Editors around the world have been confronted with many questions since the start of digital transformation in our industry. Among them are fundamental questions such as: Will print die? Which will people choose: digital or print?

Netwerk24, an Afrikaans news Web site in South Africa, is testimony to the irrelevance of these questions. Since its inception in 2014, this news Web site has gone from strength to strength, steadily growing the biggest paywall in the country and cleverly using trusted printed brands to do so without alienating loyal readers.

The secret behind its success is a focus on quality journalism to build a digital news service, as well as consolidating trusted print brands on one digital platform.

A slow and steady newsroom transformation that started in 2014 brought digital and print journalists together into a single, digital-first team behind the Netwerk24 digital news service.
A slow and steady newsroom transformation that started in 2014 brought digital and print journalists together into a single, digital-first team behind the Netwerk24 digital news service.

In 2014, Media24, an affiliate of Naspers, took the bold move to close down the individual Web sites of the Afrikaans newspapers Rapport, Beeld, Die Burger, and Volksblad and consolidate them on the new Netwerk24 digital platform.

The next step was to appoint a small but dedicated team of journalists to work digital first alongside the print newspaper reporters. Then in 2016, the digital and print journalists were integrated to form one national digital-first newsroom. Thereafter, subscriptions grew at US$7 per month, while print subscribers had free access to Netwerk24.

Then followed a next bold move. At the end of 2017, 11 trusted and loved Afrikaans magazine brands and more than 30 local newspapers merged on the Netwerk24 platform under the slogan: “Everything in one place.”

Every magazine brand was given visibility on the Netwerk24 home page, showcasing everything on offer at a glance. Subscribers were given access to news and a portfolio of magazine content — digital and in PDF format — at US$7 per month.

Results:

  • Digital subscriptions grew from 28,535 in January 2018 to 44,017 in December 2018 — an increase of 54%.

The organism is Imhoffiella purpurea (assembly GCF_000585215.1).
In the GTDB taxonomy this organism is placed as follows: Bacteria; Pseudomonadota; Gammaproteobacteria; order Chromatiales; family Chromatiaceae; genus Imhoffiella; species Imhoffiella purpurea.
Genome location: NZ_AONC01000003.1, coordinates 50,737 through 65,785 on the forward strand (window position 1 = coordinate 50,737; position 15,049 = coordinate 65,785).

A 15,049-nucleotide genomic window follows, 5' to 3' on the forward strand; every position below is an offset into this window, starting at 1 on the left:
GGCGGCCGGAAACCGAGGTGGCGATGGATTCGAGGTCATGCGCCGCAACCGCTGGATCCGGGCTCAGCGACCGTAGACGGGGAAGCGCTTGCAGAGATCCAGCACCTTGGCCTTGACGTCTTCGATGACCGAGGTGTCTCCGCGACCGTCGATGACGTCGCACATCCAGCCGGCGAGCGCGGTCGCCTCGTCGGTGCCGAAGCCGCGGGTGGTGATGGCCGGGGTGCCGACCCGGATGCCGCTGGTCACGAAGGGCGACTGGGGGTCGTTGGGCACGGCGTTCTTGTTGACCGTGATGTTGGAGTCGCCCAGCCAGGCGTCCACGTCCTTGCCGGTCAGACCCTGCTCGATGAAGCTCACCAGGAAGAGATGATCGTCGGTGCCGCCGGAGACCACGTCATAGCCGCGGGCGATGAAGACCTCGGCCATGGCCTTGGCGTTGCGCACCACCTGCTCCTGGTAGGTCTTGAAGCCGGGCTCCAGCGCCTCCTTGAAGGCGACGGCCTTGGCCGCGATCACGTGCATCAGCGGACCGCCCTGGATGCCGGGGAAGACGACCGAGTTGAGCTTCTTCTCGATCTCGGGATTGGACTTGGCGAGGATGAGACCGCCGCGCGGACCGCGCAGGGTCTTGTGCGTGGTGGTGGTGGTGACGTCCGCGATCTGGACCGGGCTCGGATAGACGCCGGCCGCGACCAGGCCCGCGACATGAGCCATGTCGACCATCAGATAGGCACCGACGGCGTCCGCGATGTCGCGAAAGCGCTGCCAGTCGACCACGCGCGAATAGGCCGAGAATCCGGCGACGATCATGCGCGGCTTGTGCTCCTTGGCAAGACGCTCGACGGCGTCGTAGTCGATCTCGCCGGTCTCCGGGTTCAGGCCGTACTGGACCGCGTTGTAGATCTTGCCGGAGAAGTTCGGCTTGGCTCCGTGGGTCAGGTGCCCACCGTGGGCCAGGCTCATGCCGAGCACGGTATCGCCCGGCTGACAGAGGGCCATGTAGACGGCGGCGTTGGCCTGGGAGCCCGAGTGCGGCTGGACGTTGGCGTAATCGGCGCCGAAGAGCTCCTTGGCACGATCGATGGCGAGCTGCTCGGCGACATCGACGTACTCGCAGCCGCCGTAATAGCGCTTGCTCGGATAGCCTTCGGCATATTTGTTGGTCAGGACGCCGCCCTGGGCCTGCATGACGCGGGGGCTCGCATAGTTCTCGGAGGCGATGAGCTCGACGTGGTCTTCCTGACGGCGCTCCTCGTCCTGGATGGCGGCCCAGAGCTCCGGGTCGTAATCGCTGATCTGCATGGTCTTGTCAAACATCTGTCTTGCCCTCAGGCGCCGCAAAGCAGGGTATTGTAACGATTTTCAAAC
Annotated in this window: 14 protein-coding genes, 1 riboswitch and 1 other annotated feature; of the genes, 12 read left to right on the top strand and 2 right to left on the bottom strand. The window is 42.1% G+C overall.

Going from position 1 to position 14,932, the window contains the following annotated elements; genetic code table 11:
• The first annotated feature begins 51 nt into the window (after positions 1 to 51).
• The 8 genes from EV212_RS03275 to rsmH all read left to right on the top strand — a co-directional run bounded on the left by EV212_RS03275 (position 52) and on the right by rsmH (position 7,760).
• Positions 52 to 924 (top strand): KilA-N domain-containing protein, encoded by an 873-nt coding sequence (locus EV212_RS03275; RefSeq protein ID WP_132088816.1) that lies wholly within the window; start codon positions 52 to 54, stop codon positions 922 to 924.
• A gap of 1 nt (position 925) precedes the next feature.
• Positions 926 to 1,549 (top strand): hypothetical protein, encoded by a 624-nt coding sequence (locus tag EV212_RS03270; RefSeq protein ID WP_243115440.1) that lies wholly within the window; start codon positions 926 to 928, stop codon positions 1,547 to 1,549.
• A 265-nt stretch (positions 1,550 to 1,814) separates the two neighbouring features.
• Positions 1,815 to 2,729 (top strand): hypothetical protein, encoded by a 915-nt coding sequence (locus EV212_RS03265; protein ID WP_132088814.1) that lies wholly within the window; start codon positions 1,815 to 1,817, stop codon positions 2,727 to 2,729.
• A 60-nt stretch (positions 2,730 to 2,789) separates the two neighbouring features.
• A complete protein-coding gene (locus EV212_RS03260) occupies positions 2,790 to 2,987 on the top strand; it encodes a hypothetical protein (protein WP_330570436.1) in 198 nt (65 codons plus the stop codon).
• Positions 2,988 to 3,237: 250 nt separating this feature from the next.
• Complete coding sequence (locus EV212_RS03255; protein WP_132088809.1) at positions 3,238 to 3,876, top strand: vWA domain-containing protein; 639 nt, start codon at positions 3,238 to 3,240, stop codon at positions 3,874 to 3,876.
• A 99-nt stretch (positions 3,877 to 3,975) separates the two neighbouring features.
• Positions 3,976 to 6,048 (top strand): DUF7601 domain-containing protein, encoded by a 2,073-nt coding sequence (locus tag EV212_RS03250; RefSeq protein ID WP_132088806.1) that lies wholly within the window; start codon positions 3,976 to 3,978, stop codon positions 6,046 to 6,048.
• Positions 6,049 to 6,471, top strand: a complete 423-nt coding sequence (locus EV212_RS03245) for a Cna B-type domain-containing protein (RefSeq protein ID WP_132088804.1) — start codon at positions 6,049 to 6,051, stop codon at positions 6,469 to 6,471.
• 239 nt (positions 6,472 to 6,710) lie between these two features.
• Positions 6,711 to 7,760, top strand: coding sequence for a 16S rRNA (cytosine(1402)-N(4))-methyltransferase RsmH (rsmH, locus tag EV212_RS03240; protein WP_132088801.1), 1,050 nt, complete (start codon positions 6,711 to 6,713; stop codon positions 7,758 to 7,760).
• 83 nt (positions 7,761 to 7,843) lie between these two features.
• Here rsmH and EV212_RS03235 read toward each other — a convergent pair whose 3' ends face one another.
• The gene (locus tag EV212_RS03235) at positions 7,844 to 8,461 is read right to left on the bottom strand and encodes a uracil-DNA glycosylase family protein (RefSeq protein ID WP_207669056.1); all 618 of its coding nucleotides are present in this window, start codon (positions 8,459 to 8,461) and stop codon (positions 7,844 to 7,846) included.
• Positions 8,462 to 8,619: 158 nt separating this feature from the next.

• Including newspaper print subscribers, the active premium subscriber base grew to 58,368 in a market of only 4.9 million.
  • Monthly unique browsers grew by 19% to 1.6 million (January 2017 versus January 2018, Google Analytics).
  • Monthly pageviews grew by 41% to 13.6 million (January 2017 versus January 2018, Google Analytics).
  • Unique browsers of the app, the platform with the most engaged audience, increased by 26% to 57,264 by December 2018 (Narratiive).
  • The app has an astonishing frequency of 35.97 (Narratiive). Users spend more than 20 minutes per day in the app. Average daily unique browsers in app generate more pageviews than desktop and mobile combined.
  • As conversion drivers, magazine content is punching above its weight. From July to December 2018, Huisgenoot only contributed 4.8% to the content pool, converting at a rate of 21.7%. SARIE contributed 1.8% but drove 6.3% of all subscriptions.

In addition, a regional edition of one of the daily newspapers, Die Burger Oos-Kaap, changed frequency from a print daily to a weekly print edition with daily PDF versions available on Netwerk24.

Netwerk24 has become a digital Afrikaans media outlet with 30 print newspapers and 11 magazines in Afrikaans.
Netwerk24 has become a digital Afrikaans media outlet with 30 print newspapers and 11 magazines in Afrikaans.

The result of this digital migration? Close to 90% of all print subscribers were retained with around 40% choosing the digital option. This move successfully migrated an older audience — more than 70% were 65+ years old!

The digital migration project was one of the most complicated and comprehensive plans executed in the history of Media24. It required integration on all levels, from CMS and workflow to paywall integration across multiple sites with single sign-on.

“Our most important target is to secure a digital future for quality journalism in Afrikaans,” says Editor Henriëtte Loubser. “In the end, it doesn’t matter whether people read in print or on digital. What is important is that we offer them unique and relevant journalism in their mother tongue. That is what we are building. It is not always easy and we frequently have to navigate the unknown. However, the privilege to be part of this pioneering effort encourages our journalists to continuously learn new skills and to exceed all expectations.”